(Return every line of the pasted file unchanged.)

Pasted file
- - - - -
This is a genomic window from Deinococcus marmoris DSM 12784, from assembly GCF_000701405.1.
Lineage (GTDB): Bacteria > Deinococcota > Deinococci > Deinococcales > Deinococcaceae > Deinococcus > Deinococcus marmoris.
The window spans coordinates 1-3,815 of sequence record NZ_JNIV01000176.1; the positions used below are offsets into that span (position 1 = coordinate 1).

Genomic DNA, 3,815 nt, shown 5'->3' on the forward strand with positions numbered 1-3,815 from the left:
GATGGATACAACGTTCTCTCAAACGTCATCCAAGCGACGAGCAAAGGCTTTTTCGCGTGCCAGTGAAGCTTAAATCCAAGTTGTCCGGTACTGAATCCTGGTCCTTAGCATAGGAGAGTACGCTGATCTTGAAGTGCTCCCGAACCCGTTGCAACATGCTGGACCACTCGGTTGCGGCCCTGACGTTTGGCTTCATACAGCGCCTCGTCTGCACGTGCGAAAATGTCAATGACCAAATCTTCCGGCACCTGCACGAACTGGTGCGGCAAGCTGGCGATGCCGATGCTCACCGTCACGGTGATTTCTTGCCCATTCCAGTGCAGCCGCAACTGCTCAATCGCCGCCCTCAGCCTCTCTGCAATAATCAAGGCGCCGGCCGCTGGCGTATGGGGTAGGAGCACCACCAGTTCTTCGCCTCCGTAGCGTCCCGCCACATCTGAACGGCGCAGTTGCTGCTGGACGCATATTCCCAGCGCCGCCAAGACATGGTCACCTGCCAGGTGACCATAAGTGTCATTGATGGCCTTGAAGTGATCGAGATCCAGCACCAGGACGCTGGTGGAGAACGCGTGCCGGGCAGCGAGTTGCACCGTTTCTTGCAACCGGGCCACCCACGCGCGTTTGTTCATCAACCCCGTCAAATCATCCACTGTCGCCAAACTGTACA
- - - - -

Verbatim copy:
This is a genomic window from Deinococcus marmoris DSM 12784, from assembly GCF_000701405.1.
Lineage (GTDB): Bacteria > Deinococcota > Deinococci > Deinococcales > Deinococcaceae > Deinococcus > Deinococcus marmoris.
The window spans coordinates 1-3,815 of sequence record NZ_JNIV01000176.1; the positions used below are offsets into that span (position 1 = coordinate 1).

Genomic DNA, 3,815 nt, shown 5'->3' on the forward strand with positions numbered 1-3,815 from the left:
GATGGATACAACGTTCTCTCAAACGTCATCCAAGCGACGAGCAAAGGCTTTTTCGCGTGCCAGTGAAGCTTAAATCCAAGTTGTCCGGTACTGAATCCTGGTCCTTAGCATAGGAGAGTACGCTGATCTTGAAGTGCTCCCGAACCCGTTGCAACATGCTGGACCACTCGGTTGCGGCCCTGACGTTTGGCTTCATACAGCGCCTCGTCTGCACGTGCGAAAATGTCAATGACCAAATCTTCCGGCACCTGCACGAACTGGTGCGGCAAGCTGGCGATGCCGATGCTCACCGTCACGGTGATTTCTTGCCCATTCCAGTGCAGCCGCAACTGCTCAATCGCCGCCCTCAGCCTCTCTGCAATAATCAAGGCGCCGGCCGCTGGCGTATGGGGTAGGAGCACCACCAGTTCTTCGCCTCCGTAGCGTCCCGCCACATCTGAACGGCGCAGTTGCTGCTGGACGCATATTCCCAGCGCCGCCAAGACATGGTCACCTGCCAGGTGACCATAAGTGTCATTGATGGCCTTGAAGTGATCGAGATCCAGCACCAGGACGCTGGTGGAGAACGCGTGCCGGGCAGCGAGTTGCACCGTTTCTTGCAACCGGGCCACCCACGCGCGTTTGTTCATCAACCCCGTCAAATCATCCACTGTCGCCAAACTGTACA